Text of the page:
Level Three - This is the most restrictive level. Most information will be hard to validate, thus this level is the least credible. Only the witness's state or region may be revealed. An investigator's summary may be disclosed; however this will only contain generalities about the case, no particulars as to what happened. Any media discussion of this case will be limited to the generalities, no details will be provided. Also, no contacts will be forwarded since it is apparent the witness does not want to be associated with his sighting. I generally try to discourage people from choosing this level unless there is some aspect to the case of a highly personal nature.
Your next steps are to determine exactly what the witness has experienced. For that a narrative is your best approach. Have the witness describe in detail everything that has happened or is still ongoing. Don't interrupt him; let him progress at his own pace even if things seem a bit out of order. Once he gets through the basics you can go back and pull out details he may have seemed to overlook. For instance, most witnesses fail initially to consider environmental factors such as temperature, humidity, time of day, wind conditions, etc. These could be important so you will have to go back to bring them out. Also find out who else may have been present at the time. Then consider questions that build on his previous comments. It is important not to "lead" the witness; Allow him to direct the interview. But still you will need to obtain sufficient data to determine your next course of action regarding your investigation
We will cover obtaining evidence in the form of measurements, photos, and audio in the next topic so I will not detail that here. The details of that are determined by the initial interview and what the investigation requires. There is only one other factor to consider. That is the reason for the alleged haunting. What history is behind it?
If you are going to investigate a haunting then it is important to establish why you feel it is likely there is a ghost present. Do your research on the location. Find out who lived there previously, how they died, and whether it appears they left unfinished business. And particularly, why might they have a reason to influence the current residents? Of course this is all circumstantial evidence, but aside from the witness statement, and any photos or audio you manage to capture, it will likely be the only evidence you'll have.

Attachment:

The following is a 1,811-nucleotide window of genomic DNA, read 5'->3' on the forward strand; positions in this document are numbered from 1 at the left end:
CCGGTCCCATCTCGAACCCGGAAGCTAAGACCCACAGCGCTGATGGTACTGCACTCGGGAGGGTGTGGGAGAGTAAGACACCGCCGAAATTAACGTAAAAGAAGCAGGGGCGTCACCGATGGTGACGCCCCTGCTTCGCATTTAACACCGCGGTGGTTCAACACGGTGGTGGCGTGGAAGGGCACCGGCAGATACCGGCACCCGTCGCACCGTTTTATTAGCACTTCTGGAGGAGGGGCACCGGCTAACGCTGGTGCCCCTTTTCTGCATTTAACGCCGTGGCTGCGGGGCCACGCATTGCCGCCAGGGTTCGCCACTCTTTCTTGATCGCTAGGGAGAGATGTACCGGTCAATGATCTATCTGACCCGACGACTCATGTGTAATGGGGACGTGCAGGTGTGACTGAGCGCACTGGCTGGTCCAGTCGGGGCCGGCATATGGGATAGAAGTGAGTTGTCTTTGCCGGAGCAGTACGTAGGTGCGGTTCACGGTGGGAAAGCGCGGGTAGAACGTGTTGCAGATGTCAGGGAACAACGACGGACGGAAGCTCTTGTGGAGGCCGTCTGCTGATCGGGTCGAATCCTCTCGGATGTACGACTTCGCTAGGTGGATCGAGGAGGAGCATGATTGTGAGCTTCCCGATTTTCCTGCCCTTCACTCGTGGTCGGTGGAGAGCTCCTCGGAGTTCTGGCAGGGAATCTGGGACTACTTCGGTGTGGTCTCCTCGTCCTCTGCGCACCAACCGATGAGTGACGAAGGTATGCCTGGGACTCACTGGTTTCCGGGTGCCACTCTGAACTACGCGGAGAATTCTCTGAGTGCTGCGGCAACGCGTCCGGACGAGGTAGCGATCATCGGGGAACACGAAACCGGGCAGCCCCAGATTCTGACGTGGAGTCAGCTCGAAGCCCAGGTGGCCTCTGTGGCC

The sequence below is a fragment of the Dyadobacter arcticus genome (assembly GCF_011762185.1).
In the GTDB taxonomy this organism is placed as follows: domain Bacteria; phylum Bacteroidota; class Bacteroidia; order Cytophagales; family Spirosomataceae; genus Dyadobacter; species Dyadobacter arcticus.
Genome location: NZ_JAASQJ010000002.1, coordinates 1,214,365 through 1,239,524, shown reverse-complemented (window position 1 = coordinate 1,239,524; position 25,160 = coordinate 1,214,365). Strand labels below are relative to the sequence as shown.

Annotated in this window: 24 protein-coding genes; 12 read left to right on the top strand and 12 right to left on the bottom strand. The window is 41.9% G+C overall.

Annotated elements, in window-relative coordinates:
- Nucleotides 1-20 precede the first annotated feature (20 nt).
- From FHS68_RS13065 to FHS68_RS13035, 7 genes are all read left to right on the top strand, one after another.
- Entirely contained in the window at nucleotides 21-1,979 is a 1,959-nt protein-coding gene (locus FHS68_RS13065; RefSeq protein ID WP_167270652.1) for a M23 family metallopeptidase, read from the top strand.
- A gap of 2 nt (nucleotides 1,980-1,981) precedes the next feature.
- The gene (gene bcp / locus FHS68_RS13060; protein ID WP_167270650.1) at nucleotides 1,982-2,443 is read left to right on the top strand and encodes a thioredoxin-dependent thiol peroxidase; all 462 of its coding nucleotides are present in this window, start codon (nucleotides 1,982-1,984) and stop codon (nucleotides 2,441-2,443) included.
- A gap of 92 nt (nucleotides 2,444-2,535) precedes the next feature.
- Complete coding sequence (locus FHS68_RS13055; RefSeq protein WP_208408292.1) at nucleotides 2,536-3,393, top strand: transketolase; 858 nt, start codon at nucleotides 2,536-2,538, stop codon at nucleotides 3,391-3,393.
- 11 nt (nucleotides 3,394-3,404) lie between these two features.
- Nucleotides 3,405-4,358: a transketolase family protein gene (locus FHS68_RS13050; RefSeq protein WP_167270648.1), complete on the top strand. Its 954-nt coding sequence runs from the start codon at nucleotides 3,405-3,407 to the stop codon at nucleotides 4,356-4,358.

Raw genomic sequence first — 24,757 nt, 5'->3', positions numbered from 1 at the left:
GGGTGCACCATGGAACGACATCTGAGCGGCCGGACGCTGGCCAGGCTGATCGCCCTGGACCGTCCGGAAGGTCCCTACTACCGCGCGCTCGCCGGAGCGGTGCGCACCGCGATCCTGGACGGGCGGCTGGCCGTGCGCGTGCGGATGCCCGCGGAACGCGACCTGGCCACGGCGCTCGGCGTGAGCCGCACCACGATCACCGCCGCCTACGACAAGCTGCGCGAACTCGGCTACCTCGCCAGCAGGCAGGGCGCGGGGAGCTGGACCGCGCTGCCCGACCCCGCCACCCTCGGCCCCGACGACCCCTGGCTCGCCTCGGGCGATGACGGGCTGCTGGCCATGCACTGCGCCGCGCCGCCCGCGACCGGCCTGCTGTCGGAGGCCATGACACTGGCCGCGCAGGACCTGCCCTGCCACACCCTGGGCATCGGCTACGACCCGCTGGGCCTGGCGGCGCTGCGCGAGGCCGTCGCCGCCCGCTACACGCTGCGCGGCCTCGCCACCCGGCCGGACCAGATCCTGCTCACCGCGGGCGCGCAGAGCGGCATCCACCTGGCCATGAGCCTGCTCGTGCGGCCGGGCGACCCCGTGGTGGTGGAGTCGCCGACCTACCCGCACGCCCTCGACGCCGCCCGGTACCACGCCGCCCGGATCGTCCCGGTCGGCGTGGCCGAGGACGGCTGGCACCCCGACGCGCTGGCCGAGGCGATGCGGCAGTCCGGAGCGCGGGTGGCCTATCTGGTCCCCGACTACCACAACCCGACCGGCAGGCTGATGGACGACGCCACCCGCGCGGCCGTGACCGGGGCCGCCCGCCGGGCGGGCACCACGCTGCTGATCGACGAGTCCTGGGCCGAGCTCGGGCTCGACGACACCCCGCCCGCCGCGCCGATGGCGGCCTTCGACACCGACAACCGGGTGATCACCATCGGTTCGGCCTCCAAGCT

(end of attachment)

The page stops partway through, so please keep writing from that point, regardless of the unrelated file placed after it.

So dig into the history of the place. Visit the courthouse and check previous property owners. Go back as far as possible, and don't forget to consider there may have been some other house on the land before this one. Many claim a haunting is attached to the location, not the building or the current resident. Go back as far as you can in the records. You may get this information from Titles and Deeds as well as property tax records. Local churches and family members of previous residents can also sometimes help out. And don't overlook some of the older residents of the area. They may be able to relate stories they have heard years ago as well.
Most include historical data as a part of their investigation but don't be caught up in it. The "Haunted House" concept may not be the only explanation of a ghost. Tradition has connected spirits, ghosts and the dead for years yet to date there has not been one solid connection between the two. Maybe its tme to consider other possibilities yet unexplained may be at work. Some form of residual energy, interdimensional visitation, even mass hallucination brought on by unknown forces have also been proposed as possibilities. If any of these can be proven the traditional connection between ghosts and the afterlife may be broken. So while you consider the historical aspects as a basis for the haunting clim, don't be entirely locked into its importance. Other factors may also be at work.
With all the attention the paranormal is receiving these days, one final aspect needs addressed. This is probably the most difficult, how reliable is the client? Does he have an agenda of his own? Many times people, for whatever reason WANT their place to be haunted. They want an investigation to validate those claims. People who fit this profile will do or say anything to support their claims. Evidence may be fabricated, hoaxes attempted, or unsubstantiated claims made. One of the characteristics of this is their unwillingness to hear anything that does not support the haunting. They have a ghost, and there's nothing you can do or say to make it otherwise. Whether you choose to stay with such a case or not is up to you. But considering that the witness statement is one of the key elements of the case, if a statement is possibly not entirely factual, where does that leave the case?